Understanding Factors that Promote Baccalaureate Degree Attainment among Low-Income, First- and Second-Generation Mexicans and Dominicans
This qualitative research examined factors that influence baccalaureate degree completion among low-income, first- and second-generation Mexican and Dominican students. This research explored the challenges that students from these specific Latino sub-groups confront throughout their college careers. The literature review offered a historical perspective of the presence of Latinos in the U.S. and examined the scholarly research addressing Latino college retention and completion. Participants who attended community colleges were also included in the study. Sixteen graduates of Mexican and Dominican descent were purposefully selected for this study. Through a phenomenological approach and semi-structured interviews, this study explored factors that Mexican- and Dominican-origin college graduates perceived were associated with their baccalaureate degree completion. Findings revealed seven factors that influenced participants’ baccalaureate degree completion: 1) pre-college academic experiences; 2) financial support; 3) supportive campus climate; 4) transition from community colleges to four-year colleges; 5) role of family; 6) academic self-confidence; and 7) identity development. Additionally, findings revealed that participants faced significant challenges during college. These challenges included: 1) mental health issues; 2) imposter syndrome; 3) traditional gender roles; and 4) social capital.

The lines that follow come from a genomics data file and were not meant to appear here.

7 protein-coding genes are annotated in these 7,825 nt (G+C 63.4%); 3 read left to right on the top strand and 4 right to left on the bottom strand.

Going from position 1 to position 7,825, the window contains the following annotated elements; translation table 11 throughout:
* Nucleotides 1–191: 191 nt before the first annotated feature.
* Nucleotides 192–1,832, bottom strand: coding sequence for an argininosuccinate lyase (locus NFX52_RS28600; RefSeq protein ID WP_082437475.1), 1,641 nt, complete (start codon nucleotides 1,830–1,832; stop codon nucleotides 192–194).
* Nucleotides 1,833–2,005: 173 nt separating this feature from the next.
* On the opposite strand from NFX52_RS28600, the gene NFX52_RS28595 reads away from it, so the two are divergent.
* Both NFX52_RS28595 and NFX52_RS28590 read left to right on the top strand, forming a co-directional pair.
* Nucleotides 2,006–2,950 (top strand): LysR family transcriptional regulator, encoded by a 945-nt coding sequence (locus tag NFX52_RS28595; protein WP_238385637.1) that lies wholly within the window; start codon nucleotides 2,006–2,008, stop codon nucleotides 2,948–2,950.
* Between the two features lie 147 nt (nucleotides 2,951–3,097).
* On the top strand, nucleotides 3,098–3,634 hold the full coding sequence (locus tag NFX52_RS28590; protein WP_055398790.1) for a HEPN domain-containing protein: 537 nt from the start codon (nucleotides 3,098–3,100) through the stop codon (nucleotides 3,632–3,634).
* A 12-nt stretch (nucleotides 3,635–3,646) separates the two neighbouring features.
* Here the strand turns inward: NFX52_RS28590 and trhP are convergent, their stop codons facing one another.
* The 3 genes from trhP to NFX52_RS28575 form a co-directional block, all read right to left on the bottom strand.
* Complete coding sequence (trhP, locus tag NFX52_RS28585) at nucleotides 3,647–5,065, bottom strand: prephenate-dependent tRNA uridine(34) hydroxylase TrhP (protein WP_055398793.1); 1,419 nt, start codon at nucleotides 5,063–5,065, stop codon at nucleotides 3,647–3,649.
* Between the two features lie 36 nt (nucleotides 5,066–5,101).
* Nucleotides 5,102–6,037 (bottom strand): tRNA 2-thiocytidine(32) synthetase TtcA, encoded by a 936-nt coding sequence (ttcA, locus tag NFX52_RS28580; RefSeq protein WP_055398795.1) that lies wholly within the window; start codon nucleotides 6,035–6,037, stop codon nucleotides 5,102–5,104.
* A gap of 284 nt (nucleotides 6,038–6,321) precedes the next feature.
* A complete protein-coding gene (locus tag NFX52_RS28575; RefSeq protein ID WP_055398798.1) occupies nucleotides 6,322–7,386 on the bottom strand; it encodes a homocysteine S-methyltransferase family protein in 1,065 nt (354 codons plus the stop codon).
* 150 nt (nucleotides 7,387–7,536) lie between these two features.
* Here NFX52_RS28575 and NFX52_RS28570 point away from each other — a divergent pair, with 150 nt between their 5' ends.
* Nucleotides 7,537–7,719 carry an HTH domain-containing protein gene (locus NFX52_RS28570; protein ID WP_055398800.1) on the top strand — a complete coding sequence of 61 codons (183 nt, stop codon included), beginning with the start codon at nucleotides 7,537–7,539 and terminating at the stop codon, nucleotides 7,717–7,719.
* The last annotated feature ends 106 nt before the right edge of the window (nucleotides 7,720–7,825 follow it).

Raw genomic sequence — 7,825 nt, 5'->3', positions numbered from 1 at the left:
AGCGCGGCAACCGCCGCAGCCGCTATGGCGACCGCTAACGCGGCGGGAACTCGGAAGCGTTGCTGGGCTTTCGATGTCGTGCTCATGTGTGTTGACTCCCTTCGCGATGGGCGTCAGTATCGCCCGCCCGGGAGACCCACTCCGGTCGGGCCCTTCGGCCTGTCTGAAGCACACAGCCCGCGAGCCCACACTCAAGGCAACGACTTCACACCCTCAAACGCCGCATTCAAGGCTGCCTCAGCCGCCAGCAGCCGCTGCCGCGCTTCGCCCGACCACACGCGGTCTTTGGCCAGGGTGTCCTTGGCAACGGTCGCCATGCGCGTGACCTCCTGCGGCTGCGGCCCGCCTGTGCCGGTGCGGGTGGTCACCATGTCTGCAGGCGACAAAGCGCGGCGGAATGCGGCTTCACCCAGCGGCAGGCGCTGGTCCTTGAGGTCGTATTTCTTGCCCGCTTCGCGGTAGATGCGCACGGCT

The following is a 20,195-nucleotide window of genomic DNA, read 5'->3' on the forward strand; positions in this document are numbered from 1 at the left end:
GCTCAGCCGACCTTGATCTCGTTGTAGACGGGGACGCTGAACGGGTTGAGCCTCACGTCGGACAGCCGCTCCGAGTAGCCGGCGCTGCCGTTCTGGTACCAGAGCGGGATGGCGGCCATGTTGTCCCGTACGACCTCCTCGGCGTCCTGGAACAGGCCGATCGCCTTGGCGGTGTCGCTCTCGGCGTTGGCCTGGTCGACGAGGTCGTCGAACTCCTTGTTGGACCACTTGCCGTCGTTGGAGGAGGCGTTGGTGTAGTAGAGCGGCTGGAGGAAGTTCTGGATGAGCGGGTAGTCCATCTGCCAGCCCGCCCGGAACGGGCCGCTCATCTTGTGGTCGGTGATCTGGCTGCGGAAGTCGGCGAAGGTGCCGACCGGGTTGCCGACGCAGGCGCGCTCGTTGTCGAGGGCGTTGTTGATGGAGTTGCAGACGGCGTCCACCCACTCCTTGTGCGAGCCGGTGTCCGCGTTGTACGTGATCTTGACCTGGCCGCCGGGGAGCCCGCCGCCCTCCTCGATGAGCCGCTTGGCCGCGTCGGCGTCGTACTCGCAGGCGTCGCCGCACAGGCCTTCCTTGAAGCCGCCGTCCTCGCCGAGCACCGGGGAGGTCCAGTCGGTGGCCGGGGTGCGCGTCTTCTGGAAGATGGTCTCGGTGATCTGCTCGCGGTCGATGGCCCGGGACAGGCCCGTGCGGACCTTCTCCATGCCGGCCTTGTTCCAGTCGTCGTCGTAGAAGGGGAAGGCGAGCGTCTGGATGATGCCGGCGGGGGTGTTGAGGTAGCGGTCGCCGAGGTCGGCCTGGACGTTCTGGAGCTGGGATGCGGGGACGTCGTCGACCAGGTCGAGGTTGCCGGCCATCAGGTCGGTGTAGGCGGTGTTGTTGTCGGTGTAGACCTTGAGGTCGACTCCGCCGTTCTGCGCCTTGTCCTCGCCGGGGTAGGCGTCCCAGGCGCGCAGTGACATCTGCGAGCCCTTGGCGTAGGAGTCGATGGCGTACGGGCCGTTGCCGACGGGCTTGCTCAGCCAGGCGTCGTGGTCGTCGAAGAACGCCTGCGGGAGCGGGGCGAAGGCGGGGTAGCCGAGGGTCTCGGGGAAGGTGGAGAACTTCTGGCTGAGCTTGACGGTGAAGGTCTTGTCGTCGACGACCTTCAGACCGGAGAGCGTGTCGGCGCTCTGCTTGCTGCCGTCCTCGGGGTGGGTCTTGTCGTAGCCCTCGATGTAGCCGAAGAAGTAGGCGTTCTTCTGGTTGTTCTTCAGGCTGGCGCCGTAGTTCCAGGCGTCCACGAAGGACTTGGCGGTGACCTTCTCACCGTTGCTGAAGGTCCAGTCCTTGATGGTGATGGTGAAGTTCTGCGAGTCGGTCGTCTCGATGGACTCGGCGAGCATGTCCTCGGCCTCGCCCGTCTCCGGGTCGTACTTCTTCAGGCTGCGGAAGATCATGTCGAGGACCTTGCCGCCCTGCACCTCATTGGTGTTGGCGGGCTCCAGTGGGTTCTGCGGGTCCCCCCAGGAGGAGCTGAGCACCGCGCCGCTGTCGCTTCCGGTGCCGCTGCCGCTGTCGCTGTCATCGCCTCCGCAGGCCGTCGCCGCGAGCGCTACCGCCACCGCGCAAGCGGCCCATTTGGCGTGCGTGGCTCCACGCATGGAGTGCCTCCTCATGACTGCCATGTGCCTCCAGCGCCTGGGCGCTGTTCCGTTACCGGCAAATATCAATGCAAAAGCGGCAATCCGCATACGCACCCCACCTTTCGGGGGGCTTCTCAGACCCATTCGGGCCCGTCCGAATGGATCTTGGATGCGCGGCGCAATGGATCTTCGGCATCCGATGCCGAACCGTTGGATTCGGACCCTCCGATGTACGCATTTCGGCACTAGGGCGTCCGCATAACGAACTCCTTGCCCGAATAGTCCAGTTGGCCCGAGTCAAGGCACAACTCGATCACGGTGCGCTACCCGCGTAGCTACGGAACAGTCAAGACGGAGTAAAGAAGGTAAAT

Higher Education Administration|Hispanic American studies|Higher education
Gonzalez-Generals, Joann, "Understanding Factors that Promote Baccalaureate Degree Attainment among Low-Income, First- and Second-Generation Mexicans and Dominicans" (2019). ETD Collection for Fordham University. AAI13883674.